TRAVERSE CITY, Mich. -- Re-using parts, such as seat frames, can save engineers time and money.
But at Johnson Controls Inc., design engineers had trouble finding one another's computer-aided design (CAD) drawings to re-use them.
"If an engineer can't find a drawing, they're going to throw their hands up and start over," said Susan Kampe, Johnson Controls' vice president and general manager of information technology.
So the supplier, of Plymouth, Mich., launched an initiative called Product Data Management.
The initiative, Kampe says, allows Johnson Controls engineers, wherever they are, to quickly access stored CAD drawings.
"In the past we gave them CAD tools to build what they had to build, but it was their own file that they named and nobody had access to it," Kampe said last week at the Management Briefing Seminars.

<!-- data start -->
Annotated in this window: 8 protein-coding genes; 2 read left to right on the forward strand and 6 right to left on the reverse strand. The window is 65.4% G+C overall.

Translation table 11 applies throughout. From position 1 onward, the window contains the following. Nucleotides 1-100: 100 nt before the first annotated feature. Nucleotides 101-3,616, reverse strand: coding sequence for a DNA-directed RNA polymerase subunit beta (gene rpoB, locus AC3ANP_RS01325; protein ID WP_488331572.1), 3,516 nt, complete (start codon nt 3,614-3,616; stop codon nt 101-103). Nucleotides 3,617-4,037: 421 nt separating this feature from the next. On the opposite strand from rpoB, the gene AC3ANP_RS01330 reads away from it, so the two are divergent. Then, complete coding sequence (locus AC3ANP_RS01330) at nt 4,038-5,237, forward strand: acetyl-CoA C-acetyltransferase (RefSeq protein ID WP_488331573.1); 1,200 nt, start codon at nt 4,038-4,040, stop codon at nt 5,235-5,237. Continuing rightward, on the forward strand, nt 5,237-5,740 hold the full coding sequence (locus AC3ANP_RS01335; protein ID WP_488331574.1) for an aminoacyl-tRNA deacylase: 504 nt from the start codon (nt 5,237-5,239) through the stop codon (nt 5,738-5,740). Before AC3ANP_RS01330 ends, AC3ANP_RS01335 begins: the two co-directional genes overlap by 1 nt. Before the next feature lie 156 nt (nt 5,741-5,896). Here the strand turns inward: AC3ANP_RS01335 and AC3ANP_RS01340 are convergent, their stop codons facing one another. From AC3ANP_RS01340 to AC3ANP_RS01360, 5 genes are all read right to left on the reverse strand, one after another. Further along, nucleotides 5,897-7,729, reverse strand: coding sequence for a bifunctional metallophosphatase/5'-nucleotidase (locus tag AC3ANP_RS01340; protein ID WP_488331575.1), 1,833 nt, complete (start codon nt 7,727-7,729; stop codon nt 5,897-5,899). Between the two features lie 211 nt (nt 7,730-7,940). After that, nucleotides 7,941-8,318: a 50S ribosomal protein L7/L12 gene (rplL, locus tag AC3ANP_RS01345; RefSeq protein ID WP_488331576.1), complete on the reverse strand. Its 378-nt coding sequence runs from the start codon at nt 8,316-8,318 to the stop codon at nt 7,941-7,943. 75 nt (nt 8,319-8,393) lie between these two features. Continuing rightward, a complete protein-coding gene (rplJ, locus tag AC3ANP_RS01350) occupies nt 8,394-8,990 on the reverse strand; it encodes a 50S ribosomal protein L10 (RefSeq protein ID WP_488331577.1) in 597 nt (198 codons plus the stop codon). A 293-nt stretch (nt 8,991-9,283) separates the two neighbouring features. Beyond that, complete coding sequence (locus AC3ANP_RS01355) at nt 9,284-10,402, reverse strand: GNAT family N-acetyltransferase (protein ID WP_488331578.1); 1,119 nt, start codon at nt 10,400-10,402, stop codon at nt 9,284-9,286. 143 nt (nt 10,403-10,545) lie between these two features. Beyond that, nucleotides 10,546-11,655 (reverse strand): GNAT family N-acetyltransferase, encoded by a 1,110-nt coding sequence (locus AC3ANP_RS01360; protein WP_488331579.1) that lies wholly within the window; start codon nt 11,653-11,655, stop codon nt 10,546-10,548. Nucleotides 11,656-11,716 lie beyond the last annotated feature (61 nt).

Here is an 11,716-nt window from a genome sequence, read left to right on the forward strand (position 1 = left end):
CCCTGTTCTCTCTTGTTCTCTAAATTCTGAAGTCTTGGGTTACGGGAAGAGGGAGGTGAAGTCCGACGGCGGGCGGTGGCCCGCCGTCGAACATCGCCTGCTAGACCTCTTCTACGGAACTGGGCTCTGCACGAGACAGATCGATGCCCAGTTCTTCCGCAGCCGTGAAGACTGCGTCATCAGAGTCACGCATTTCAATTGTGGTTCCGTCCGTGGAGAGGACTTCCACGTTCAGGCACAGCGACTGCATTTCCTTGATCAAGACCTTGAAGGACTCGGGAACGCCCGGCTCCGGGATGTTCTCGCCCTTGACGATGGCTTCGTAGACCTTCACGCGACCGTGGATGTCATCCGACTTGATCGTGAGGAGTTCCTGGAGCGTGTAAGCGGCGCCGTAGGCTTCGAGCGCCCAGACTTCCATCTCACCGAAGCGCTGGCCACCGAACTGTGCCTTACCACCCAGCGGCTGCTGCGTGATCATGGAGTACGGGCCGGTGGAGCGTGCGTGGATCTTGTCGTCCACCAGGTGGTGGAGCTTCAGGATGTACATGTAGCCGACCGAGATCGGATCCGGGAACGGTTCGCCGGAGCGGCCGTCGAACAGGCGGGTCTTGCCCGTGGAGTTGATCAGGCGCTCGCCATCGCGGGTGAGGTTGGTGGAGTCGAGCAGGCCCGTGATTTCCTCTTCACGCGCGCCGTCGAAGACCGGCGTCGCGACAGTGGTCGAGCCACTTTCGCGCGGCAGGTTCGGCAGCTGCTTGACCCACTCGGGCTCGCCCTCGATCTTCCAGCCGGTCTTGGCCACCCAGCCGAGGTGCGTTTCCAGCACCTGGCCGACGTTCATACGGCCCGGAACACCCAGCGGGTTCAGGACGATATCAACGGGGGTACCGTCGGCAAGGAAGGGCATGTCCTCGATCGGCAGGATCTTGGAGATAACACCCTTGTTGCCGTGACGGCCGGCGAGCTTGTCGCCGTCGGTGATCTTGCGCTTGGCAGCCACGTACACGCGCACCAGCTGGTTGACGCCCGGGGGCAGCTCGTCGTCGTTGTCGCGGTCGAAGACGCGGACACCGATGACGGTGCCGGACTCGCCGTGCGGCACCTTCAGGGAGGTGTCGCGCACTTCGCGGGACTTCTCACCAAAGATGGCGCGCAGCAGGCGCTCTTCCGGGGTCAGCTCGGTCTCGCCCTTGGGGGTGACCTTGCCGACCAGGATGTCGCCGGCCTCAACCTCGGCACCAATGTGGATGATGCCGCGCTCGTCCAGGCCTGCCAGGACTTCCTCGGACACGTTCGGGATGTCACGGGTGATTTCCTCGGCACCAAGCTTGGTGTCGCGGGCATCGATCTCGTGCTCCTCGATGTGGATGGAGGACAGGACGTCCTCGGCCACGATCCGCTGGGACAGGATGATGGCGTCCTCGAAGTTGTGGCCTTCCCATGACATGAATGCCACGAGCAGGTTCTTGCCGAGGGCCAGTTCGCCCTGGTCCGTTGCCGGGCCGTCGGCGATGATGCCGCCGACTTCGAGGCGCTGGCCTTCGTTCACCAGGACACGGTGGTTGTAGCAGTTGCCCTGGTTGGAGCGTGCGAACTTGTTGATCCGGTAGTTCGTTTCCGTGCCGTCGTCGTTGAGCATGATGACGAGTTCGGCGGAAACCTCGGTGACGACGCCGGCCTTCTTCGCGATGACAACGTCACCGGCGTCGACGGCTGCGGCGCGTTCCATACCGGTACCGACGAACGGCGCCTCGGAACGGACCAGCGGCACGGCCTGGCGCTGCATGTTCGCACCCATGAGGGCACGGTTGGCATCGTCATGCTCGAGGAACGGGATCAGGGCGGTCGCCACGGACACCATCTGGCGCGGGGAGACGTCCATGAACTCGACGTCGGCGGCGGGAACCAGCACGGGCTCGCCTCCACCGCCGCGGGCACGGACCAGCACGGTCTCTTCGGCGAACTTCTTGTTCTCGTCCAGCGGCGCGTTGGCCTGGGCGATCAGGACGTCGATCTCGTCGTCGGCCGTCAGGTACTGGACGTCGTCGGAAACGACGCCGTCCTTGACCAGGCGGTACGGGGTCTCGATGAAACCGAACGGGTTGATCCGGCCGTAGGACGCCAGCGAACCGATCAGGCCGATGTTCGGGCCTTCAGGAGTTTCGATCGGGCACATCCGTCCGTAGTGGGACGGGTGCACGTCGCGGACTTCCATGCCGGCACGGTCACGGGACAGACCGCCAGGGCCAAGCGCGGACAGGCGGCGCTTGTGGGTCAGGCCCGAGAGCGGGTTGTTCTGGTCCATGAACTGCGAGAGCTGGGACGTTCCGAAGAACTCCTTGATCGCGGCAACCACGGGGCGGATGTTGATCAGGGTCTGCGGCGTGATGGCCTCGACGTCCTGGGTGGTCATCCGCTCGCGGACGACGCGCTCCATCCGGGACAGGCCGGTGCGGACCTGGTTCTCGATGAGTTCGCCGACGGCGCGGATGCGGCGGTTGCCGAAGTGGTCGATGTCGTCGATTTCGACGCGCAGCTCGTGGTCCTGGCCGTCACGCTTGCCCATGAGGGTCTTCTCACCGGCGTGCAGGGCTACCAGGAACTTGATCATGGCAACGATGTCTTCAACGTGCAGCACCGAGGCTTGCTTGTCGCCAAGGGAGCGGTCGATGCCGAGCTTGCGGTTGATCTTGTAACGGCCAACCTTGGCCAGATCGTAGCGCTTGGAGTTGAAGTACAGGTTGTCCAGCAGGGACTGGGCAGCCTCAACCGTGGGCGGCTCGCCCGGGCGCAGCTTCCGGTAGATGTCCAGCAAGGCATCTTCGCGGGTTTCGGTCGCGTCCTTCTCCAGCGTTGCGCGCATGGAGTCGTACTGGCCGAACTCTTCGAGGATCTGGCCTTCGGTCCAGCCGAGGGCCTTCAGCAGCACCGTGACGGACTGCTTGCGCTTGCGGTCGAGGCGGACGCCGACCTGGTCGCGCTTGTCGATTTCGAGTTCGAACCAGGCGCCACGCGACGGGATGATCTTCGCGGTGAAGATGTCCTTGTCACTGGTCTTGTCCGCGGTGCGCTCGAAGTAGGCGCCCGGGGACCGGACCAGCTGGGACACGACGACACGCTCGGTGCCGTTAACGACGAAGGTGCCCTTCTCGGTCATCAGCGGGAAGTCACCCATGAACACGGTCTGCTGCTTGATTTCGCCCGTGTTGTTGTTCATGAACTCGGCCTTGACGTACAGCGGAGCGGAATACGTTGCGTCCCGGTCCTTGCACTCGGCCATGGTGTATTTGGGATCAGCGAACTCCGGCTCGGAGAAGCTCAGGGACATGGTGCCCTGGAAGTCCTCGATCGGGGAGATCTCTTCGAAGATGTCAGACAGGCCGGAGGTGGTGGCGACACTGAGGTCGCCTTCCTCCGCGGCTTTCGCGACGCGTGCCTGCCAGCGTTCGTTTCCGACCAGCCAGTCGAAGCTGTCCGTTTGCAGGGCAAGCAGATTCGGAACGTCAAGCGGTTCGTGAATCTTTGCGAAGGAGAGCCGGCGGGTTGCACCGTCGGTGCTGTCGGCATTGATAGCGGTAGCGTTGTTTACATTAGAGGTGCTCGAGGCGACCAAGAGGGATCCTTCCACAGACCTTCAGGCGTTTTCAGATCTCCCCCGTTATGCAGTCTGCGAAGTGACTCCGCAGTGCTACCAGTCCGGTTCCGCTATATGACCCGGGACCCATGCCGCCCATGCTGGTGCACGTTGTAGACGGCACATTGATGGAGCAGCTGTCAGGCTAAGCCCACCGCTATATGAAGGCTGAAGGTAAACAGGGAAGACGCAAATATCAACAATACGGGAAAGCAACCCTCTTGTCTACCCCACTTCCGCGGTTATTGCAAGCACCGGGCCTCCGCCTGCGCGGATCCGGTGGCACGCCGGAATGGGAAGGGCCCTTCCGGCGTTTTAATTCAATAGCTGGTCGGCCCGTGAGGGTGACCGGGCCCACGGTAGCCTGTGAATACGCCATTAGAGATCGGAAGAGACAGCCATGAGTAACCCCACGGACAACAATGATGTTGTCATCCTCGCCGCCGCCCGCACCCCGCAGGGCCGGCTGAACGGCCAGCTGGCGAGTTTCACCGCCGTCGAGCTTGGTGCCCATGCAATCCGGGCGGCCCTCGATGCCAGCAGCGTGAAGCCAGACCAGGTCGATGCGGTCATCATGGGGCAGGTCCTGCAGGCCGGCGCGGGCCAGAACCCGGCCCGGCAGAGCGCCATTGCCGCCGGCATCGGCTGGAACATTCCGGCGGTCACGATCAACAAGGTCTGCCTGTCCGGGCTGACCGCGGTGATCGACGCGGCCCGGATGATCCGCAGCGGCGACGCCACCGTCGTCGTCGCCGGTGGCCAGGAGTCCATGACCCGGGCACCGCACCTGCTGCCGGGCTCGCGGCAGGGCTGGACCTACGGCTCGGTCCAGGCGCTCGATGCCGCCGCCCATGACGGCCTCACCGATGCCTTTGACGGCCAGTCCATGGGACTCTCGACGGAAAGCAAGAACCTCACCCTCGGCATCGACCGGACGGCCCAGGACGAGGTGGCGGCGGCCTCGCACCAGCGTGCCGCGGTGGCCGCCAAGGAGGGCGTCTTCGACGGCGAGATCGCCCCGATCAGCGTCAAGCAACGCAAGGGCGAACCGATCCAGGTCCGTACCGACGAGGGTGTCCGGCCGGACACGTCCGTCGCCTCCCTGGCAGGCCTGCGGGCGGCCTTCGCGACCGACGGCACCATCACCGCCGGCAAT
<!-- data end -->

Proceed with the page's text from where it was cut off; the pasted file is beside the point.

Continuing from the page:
"But they couldn't find what they did two years ago, or even last
Kampe says that Johnson Controls has been developing the system for about two years, using software
that was developed by MatrixOne Inc. of Westford, Mass.
Johnson Controls is using MatrixOne's Engineering Central application.
"We're heavy into the rollout now," Kampe says. "And we're looking at having everything rolled out by the end of this year."
By placing CAD drawings in a central, electronic vault, engineers can get to them quickly and the company saves money by re-using parts where appropriate.
Kampe says that Johnson Controls has saved money by storing CAD drawings, but would not divulge the dollar amount.
"The real savings comes from re-using an existing part instead of redesigning," she says.
"And there's savings not just in design time, but in tooling and manufacturing quality downstream."
Sharing CAD drawings worldwide has been a bit of a cultural change for engineers, Kampe says, but they have been adapting.